The quantity of water employed in the formulation of a concrete slurry useful herein is dependent upon the particle size of the cement employed. Thus, the quantity of water employed is an amount in the range of from about 0.25 to about 5.0 pounds of water per pound of dry hydraulic cement. For cements having a particle size of less than about 45 microns the preferred water to cement ratio is in the range of from about 1.0 to about 2.0 pounds of water per pound of cement. For cements which have a particle size greater than about 45 microns the preferred water to cement ratio is in the range of from about 0.3 to about 0.6 pounds of water per pound of dry cement.
The quantity of aggregate employed in the formulation of a concrete slurry useful herein is an amount in the range of from about 3 to about 15 pounds of aggregate per pound of dry cement. The aggregate may be entirely coarse aggregate or entirely fine aggregate or any blend thereof.
The following examples are provided to illustrate the practice of the invention as well as certain preferred embodiments thereof. The examples should not be construed as limiting in any way the spirit or scope of the invention and are not provided as such a limitation.
Experiments were conducted to determine the effect of the additive of this invention on certain of the properties of concrete. Two slurries were prepared. The sole difference between them was that one. Formulation A, did not include the additive of this invention, but the second, Formulation B, did contain the additive of this invention. The specific recipes of Formulations A and B are provided in Table I, below. The ingredients were wet mixed, in accordance with recognized industry standards, to obtain concrete slurries having solids uniformly dispersed in water.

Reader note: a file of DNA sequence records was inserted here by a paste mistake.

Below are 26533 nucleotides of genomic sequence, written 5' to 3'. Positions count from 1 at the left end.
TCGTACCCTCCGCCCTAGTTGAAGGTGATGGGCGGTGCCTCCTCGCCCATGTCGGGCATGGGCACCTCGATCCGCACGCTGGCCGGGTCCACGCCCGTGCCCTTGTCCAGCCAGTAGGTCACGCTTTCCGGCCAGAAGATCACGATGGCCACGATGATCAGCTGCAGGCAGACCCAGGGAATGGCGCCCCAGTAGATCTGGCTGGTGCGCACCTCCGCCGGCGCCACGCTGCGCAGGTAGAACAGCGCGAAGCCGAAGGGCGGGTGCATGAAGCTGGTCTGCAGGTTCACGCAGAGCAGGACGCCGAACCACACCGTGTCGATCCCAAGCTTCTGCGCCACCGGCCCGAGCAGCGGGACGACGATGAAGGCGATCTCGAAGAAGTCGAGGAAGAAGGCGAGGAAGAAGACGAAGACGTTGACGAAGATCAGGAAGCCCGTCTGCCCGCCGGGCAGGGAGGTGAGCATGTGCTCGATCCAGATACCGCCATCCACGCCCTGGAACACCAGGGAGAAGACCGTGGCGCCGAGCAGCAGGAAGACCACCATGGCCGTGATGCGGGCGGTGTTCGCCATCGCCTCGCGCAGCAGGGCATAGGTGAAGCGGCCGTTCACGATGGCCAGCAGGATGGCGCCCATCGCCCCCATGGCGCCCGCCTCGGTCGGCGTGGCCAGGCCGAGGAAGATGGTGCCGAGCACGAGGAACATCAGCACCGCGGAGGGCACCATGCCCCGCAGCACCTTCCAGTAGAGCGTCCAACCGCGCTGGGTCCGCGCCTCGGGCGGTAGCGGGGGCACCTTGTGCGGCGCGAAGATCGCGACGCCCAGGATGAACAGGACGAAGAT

The test results are provided in Tables II and III, below. Table II reports the test results obtained on the concrete slurry. Table III reports the test results obtained on the set concrete.
TABLE I______________________________________ Formulation, 4 cubic yardsIngredient A pounds B pounds______________________________________Portland Cement, 2256 2256ASTM Type I1Fine Aggregate2 5036 5036Coarse Aggregate2 3/4" 6956 6956Lubricant3 0 0.5Water 1128 1128______________________________________
TABLE II______________________________________Slurry Data slump6 entrained4 temperature, ° F. initial set5Formulation inches air % concrete air hours______________________________________A 4 5.6 76 75 3.22B 4.5 5.6 76 77 3.3______________________________________
TABLE III______________________________________ Compressive Strength7, lb/in2 Test Age, daysFormulation 1 3 7 28______________________________________A 1500 2290 2860 4290B 1580 2470 3130 4570______________________________________ Footnotes for Tables I, II and III: 1 Lone Star Cement Company. 2 Stand. Spec. For Concrete Aggregates ASTM C 3392a. 3 Sodium carbonate 84.375%, polyethylene oxide 9.375%, Hydroxyethyl cellulose 6.25%. 4 ASTM C 23191b. 5 ASTM C 40392. 6 ASTM C 14390a 7 ASTM C 3986
From the above results, as shown in Tables II and III, it is clear that the additive of this invention, identified as the lubricant in Table I, above, caused no detrimental effects on the workability, entrained air content, setting time or compressive strength of a concrete containing the additive as compared with a concrete of identical recipe which did not contain the additive.
With regard to the compressive strength data provided in Table III, it is noted that the strength data provided are the average results obtained of two or more break tests.